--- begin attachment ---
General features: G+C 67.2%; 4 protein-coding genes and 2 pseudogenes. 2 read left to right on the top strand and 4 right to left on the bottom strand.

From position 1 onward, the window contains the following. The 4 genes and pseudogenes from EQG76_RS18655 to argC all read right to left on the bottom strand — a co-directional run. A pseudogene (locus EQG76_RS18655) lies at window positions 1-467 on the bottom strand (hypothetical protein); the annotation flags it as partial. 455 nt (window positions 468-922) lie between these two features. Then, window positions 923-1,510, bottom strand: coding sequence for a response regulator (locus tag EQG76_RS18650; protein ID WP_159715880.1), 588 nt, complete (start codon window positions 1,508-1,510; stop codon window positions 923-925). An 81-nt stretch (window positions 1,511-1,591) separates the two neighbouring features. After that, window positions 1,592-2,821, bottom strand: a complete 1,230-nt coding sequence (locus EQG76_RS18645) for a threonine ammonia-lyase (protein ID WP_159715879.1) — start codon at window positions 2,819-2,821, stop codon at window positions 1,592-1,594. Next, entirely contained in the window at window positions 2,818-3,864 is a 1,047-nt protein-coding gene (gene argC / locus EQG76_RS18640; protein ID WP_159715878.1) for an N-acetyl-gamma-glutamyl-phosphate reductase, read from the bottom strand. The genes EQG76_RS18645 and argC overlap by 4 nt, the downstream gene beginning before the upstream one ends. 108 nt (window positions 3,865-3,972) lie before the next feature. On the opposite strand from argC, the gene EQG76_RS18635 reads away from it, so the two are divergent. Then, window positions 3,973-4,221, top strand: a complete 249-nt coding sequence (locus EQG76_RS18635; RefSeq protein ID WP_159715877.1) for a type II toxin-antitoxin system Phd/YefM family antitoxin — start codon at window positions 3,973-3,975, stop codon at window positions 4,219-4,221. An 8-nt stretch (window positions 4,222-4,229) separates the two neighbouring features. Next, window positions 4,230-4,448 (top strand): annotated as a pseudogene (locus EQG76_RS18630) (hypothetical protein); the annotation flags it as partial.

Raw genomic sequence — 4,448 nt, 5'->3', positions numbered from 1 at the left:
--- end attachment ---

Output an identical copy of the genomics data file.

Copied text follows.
General features: G+C 67.2%; 4 protein-coding genes and 2 pseudogenes. 2 read left to right on the top strand and 4 right to left on the bottom strand.

From position 1 onward, the window contains the following. The 4 genes and pseudogenes from EQG76_RS18655 to argC all read right to left on the bottom strand — a co-directional run. A pseudogene (locus EQG76_RS18655) lies at window positions 1-467 on the bottom strand (hypothetical protein); the annotation flags it as partial. 455 nt (window positions 468-922) lie between these two features. Then, window positions 923-1,510, bottom strand: coding sequence for a response regulator (locus tag EQG76_RS18650; protein ID WP_159715880.1), 588 nt, complete (start codon window positions 1,508-1,510; stop codon window positions 923-925). An 81-nt stretch (window positions 1,511-1,591) separates the two neighbouring features. After that, window positions 1,592-2,821, bottom strand: a complete 1,230-nt coding sequence (locus EQG76_RS18645) for a threonine ammonia-lyase (protein ID WP_159715879.1) — start codon at window positions 2,819-2,821, stop codon at window positions 1,592-1,594. Next, entirely contained in the window at window positions 2,818-3,864 is a 1,047-nt protein-coding gene (gene argC / locus EQG76_RS18640; protein ID WP_159715878.1) for an N-acetyl-gamma-glutamyl-phosphate reductase, read from the bottom strand. The genes EQG76_RS18645 and argC overlap by 4 nt, the downstream gene beginning before the upstream one ends. 108 nt (window positions 3,865-3,972) lie before the next feature. On the opposite strand from argC, the gene EQG76_RS18635 reads away from it, so the two are divergent. Then, window positions 3,973-4,221, top strand: a complete 249-nt coding sequence (locus EQG76_RS18635; RefSeq protein ID WP_159715877.1) for a type II toxin-antitoxin system Phd/YefM family antitoxin — start codon at window positions 3,973-3,975, stop codon at window positions 4,219-4,221. An 8-nt stretch (window positions 4,222-4,229) separates the two neighbouring features. Next, window positions 4,230-4,448 (top strand): annotated as a pseudogene (locus EQG76_RS18630) (hypothetical protein); the annotation flags it as partial.

Raw genomic sequence — 4,448 nt, 5'->3', positions numbered from 1 at the left: